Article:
• This linear inscription may be marked, in particular, with an ink jet using an ink of an appropriate color selected in accordance with the color and the texture of the sheet. The inscription may also be a slight deformation, such as embossing or a removal of material, such as punching, the whole being incorporated in the characteristics of the material which is a light textile or a non-woven. [0010]
  • These slight local modifications in appearance are visible to the informed observer who knows substantially the place where the marking line is located and the type of marking so that he can identify it, while for the uninformed observer, who in addition is not in direct contact with the sheet but at some distance therefrom, this inconspicuous marking will be hardly perceptible. As, in addition, he does not expect to see a coded linear marking formed by a combination of dots and dashes, any slight irregularity or trace appearing on the product will be confused by him with the actual structure of the product. [0011]
  • The coded marking may be understood by informed observers at two different levels. [0012]
  • First Level [0013]
  • If the marking is coded in clear, such as, for example, if it is transcribed by the Morse alphabet, which is known to the public, it will inform the authorized users of the marked product. The marking will give information, for example, regarding the identity of the product, its trademark and its patents. [0014]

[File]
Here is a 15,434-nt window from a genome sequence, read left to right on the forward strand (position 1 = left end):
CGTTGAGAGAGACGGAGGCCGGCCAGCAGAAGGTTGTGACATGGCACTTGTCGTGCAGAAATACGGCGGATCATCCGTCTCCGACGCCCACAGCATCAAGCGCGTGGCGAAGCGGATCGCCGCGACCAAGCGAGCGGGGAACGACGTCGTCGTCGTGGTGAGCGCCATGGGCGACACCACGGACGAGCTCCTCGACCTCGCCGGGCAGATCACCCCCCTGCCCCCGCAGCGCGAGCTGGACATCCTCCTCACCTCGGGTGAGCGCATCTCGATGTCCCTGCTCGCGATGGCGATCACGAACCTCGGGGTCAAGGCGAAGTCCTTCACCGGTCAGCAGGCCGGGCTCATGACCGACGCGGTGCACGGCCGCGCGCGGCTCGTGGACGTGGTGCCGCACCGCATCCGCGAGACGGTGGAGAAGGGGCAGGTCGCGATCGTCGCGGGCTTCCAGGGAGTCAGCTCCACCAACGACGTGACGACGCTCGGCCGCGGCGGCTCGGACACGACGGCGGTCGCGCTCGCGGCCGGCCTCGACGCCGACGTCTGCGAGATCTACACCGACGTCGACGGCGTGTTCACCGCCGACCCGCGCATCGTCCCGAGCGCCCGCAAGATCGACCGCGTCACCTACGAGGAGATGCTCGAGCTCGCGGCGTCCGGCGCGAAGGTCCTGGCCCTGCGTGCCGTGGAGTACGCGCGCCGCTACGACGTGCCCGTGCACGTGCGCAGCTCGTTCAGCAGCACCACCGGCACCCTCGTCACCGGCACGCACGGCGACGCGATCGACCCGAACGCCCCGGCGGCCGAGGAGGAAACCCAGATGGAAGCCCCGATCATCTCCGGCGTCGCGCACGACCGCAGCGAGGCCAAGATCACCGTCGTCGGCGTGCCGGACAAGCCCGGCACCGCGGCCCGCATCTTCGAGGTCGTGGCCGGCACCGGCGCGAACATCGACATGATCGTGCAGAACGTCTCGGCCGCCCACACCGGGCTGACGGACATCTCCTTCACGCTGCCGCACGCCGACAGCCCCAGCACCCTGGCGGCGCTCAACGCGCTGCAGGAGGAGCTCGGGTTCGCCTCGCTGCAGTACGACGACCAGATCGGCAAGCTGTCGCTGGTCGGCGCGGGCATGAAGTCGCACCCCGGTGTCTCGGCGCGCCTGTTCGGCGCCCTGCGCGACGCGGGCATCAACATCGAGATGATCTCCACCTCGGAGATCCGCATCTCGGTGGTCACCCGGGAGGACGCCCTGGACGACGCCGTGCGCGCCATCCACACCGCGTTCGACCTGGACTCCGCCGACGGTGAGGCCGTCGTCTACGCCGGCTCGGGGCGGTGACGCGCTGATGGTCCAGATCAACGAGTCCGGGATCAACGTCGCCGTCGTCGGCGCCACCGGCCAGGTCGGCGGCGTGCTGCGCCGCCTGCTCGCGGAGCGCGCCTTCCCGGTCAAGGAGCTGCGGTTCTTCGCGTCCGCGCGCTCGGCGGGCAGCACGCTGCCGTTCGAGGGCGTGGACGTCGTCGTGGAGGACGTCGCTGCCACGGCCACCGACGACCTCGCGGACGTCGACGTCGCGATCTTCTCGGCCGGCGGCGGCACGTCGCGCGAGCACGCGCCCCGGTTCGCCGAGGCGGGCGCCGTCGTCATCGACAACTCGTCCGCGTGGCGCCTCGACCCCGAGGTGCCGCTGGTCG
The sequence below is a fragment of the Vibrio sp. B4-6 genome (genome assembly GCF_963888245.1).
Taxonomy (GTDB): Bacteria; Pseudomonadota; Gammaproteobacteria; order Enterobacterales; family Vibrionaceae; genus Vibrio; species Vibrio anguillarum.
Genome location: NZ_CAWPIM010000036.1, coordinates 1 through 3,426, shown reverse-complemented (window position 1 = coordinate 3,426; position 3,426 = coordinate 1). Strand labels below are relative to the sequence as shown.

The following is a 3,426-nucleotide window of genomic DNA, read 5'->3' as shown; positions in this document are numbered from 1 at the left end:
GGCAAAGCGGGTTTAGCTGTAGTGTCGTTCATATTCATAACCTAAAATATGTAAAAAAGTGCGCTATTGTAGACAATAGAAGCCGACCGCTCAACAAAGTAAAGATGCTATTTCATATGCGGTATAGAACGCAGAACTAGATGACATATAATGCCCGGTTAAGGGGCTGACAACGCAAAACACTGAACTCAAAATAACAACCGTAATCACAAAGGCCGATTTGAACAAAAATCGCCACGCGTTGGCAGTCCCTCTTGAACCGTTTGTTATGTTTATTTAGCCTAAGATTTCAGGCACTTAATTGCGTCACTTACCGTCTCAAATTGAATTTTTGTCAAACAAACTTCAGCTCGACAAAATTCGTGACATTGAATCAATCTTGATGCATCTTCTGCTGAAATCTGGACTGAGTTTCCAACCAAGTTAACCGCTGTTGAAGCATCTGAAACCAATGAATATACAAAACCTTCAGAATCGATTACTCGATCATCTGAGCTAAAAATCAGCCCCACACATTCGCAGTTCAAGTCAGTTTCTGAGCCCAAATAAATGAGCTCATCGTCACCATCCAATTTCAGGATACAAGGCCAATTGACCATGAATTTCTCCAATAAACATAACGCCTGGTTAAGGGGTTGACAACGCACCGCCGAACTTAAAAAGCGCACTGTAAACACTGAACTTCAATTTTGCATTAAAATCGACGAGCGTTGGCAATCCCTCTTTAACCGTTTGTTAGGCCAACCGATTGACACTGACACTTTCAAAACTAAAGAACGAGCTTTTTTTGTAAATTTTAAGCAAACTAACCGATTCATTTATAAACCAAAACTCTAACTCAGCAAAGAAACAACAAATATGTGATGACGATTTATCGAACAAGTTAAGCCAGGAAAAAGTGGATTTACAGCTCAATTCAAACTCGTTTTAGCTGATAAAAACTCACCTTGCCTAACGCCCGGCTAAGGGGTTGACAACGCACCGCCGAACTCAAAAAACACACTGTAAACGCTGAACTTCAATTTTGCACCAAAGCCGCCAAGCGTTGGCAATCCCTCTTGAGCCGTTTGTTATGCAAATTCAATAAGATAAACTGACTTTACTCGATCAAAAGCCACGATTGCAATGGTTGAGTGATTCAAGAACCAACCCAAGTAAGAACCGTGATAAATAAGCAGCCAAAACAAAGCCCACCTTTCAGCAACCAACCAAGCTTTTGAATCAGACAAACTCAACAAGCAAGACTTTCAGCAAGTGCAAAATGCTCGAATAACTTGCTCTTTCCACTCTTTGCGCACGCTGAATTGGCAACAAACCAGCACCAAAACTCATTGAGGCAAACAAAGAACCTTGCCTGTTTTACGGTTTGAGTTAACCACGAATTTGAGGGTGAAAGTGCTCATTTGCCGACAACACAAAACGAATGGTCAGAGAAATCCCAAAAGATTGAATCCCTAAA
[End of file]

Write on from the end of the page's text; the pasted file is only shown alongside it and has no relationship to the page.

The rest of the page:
• At this first marking level, the manufacturer will transmit to his clients the meaning of the marking. [0015]
  • Second Level [0016]
  • If the coded marking is additionally encrypted, that is to say, if the marking has been made unintelligible to any person who does not know the key of the code, it will constitute an efficient means of combating non-authorized use or counterfeiting. The encrypted marking will relate to information useful in the fight against illegal use and copying, such as, for example, the origin, the date of manufacture, the composition, etc. [0017]
  • At this second marking level, the manufacturer will not communicate the key of the code to his clients. He will reserve it only for observers entrusted with the task of helping him to combat counterfeiters. [0018]
  • Such controls may be important not only in checking the origin of the product but above all in preventing counterfeit products, which do not meet specific standards (for example, standards relating to protection against fire or other safety standards) would not be satisfied by counterfeit products. [0019]
  • According to a particularly advantageous feature, the inscription of the line of coded signs imitates a seam. This line is, in particular, made near the edge of the sheet. [0020]